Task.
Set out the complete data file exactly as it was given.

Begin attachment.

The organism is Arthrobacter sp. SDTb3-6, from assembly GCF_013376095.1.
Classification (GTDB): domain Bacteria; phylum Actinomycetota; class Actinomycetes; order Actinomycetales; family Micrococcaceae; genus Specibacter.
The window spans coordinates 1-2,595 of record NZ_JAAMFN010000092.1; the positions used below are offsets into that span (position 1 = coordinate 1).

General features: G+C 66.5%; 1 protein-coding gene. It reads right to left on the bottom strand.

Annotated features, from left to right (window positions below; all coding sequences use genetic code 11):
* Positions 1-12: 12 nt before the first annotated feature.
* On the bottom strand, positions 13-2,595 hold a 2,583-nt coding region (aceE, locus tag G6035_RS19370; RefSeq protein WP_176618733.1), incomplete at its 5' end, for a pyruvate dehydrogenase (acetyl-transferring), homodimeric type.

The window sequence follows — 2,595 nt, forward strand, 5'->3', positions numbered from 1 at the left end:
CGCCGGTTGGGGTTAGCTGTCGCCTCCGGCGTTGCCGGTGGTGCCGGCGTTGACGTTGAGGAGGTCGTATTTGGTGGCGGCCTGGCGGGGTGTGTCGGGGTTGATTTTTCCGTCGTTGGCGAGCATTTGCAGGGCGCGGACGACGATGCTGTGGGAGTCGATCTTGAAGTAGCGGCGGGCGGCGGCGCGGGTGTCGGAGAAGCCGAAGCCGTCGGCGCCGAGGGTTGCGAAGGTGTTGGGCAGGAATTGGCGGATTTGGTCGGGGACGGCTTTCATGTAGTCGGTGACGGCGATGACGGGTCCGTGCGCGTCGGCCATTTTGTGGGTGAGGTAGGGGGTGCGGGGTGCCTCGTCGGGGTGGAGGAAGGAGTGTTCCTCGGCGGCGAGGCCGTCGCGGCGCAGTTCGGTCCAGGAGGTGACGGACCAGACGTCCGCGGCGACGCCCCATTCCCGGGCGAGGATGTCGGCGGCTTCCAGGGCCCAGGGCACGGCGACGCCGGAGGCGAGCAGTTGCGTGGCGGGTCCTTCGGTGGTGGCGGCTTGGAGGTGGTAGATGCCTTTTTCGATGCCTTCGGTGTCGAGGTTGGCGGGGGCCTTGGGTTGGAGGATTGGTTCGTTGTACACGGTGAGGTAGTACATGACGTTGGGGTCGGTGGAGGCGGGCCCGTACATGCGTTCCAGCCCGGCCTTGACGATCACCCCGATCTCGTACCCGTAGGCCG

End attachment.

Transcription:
The organism is Arthrobacter sp. SDTb3-6, from assembly GCF_013376095.1.
Classification (GTDB): domain Bacteria; phylum Actinomycetota; class Actinomycetes; order Actinomycetales; family Micrococcaceae; genus Specibacter.
The window spans coordinates 1-2,595 of record NZ_JAAMFN010000092.1; the positions used below are offsets into that span (position 1 = coordinate 1).

General features: G+C 66.5%; 1 protein-coding gene. It reads right to left on the bottom strand.

Annotated features, from left to right (window positions below; all coding sequences use genetic code 11):
* Positions 1-12: 12 nt before the first annotated feature.
* On the bottom strand, positions 13-2,595 hold a 2,583-nt coding region (aceE, locus tag G6035_RS19370; RefSeq protein WP_176618733.1), incomplete at its 5' end, for a pyruvate dehydrogenase (acetyl-transferring), homodimeric type.

The window sequence follows — 2,595 nt, forward strand, 5'->3', positions numbered from 1 at the left end:
CGCCGGTTGGGGTTAGCTGTCGCCTCCGGCGTTGCCGGTGGTGCCGGCGTTGACGTTGAGGAGGTCGTATTTGGTGGCGGCCTGGCGGGGTGTGTCGGGGTTGATTTTTCCGTCGTTGGCGAGCATTTGCAGGGCGCGGACGACGATGCTGTGGGAGTCGATCTTGAAGTAGCGGCGGGCGGCGGCGCGGGTGTCGGAGAAGCCGAAGCCGTCGGCGCCGAGGGTTGCGAAGGTGTTGGGCAGGAATTGGCGGATTTGGTCGGGGACGGCTTTCATGTAGTCGGTGACGGCGATGACGGGTCCGTGCGCGTCGGCCATTTTGTGGGTGAGGTAGGGGGTGCGGGGTGCCTCGTCGGGGTGGAGGAAGGAGTGTTCCTCGGCGGCGAGGCCGTCGCGGCGCAGTTCGGTCCAGGAGGTGACGGACCAGACGTCCGCGGCGACGCCCCATTCCCGGGCGAGGATGTCGGCGGCTTCCAGGGCCCAGGGCACGGCGACGCCGGAGGCGAGCAGTTGCGTGGCGGGTCCTTCGGTGGTGGCGGCTTGGAGGTGGTAGATGCCTTTTTCGATGCCTTCGGTGTCGAGGTTGGCGGGGGCCTTGGGTTGGAGGATTGGTTCGTTGTACACGGTGAGGTAGTACATGACGTTGGGGTCGGTGGAGGCGGGCCCGTACATGCGTTCCAGCCCGGCCTTGACGATCACCCCGATCTCGTACCCGTAGGCCG